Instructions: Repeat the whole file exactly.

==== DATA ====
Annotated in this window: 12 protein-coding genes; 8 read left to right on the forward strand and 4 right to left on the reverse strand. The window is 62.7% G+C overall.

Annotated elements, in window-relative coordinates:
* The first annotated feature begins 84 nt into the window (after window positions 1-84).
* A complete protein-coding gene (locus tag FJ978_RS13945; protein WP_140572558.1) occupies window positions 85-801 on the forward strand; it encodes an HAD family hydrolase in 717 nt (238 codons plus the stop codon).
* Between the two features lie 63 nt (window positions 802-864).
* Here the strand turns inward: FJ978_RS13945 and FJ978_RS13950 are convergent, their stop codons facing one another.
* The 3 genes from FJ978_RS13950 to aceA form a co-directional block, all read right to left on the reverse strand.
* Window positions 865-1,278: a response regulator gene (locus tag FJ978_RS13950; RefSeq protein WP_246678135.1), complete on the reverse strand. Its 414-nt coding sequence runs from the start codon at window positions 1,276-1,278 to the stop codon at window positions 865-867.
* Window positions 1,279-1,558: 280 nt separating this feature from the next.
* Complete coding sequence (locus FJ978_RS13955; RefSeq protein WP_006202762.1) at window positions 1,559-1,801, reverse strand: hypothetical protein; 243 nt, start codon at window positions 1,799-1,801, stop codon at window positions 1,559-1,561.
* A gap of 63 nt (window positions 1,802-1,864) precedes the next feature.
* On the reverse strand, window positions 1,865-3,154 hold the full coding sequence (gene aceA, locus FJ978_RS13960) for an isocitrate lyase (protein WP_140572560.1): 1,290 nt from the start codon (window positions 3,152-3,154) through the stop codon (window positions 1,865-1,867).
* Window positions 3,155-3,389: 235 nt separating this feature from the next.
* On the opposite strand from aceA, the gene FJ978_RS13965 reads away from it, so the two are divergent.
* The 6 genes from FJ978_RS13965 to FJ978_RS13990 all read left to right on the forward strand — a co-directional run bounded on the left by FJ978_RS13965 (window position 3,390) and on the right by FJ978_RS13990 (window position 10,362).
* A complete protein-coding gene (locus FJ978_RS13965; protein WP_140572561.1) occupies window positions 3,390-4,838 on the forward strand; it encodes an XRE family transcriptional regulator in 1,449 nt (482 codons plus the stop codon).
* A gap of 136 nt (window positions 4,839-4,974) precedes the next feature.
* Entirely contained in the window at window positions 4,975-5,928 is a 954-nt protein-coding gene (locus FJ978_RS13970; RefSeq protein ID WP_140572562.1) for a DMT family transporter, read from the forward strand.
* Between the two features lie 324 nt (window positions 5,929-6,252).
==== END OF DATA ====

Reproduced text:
Annotated in this window: 12 protein-coding genes; 8 read left to right on the forward strand and 4 right to left on the reverse strand. The window is 62.7% G+C overall.

Annotated elements, in window-relative coordinates:
* The first annotated feature begins 84 nt into the window (after window positions 1-84).
* A complete protein-coding gene (locus tag FJ978_RS13945; protein WP_140572558.1) occupies window positions 85-801 on the forward strand; it encodes an HAD family hydrolase in 717 nt (238 codons plus the stop codon).
* Between the two features lie 63 nt (window positions 802-864).
* Here the strand turns inward: FJ978_RS13945 and FJ978_RS13950 are convergent, their stop codons facing one another.
* The 3 genes from FJ978_RS13950 to aceA form a co-directional block, all read right to left on the reverse strand.
* Window positions 865-1,278: a response regulator gene (locus tag FJ978_RS13950; RefSeq protein WP_246678135.1), complete on the reverse strand. Its 414-nt coding sequence runs from the start codon at window positions 1,276-1,278 to the stop codon at window positions 865-867.
* Window positions 1,279-1,558: 280 nt separating this feature from the next.
* Complete coding sequence (locus FJ978_RS13955; RefSeq protein WP_006202762.1) at window positions 1,559-1,801, reverse strand: hypothetical protein; 243 nt, start codon at window positions 1,799-1,801, stop codon at window positions 1,559-1,561.
* A gap of 63 nt (window positions 1,802-1,864) precedes the next feature.
* On the reverse strand, window positions 1,865-3,154 hold the full coding sequence (gene aceA, locus FJ978_RS13960) for an isocitrate lyase (protein WP_140572560.1): 1,290 nt from the start codon (window positions 3,152-3,154) through the stop codon (window positions 1,865-1,867).
* Window positions 3,155-3,389: 235 nt separating this feature from the next.
* On the opposite strand from aceA, the gene FJ978_RS13965 reads away from it, so the two are divergent.
* The 6 genes from FJ978_RS13965 to FJ978_RS13990 all read left to right on the forward strand — a co-directional run bounded on the left by FJ978_RS13965 (window position 3,390) and on the right by FJ978_RS13990 (window position 10,362).
* A complete protein-coding gene (locus FJ978_RS13965; protein WP_140572561.1) occupies window positions 3,390-4,838 on the forward strand; it encodes an XRE family transcriptional regulator in 1,449 nt (482 codons plus the stop codon).
* A gap of 136 nt (window positions 4,839-4,974) precedes the next feature.
* Entirely contained in the window at window positions 4,975-5,928 is a 954-nt protein-coding gene (locus FJ978_RS13970; RefSeq protein ID WP_140572562.1) for a DMT family transporter, read from the forward strand.
* Between the two features lie 324 nt (window positions 5,929-6,252).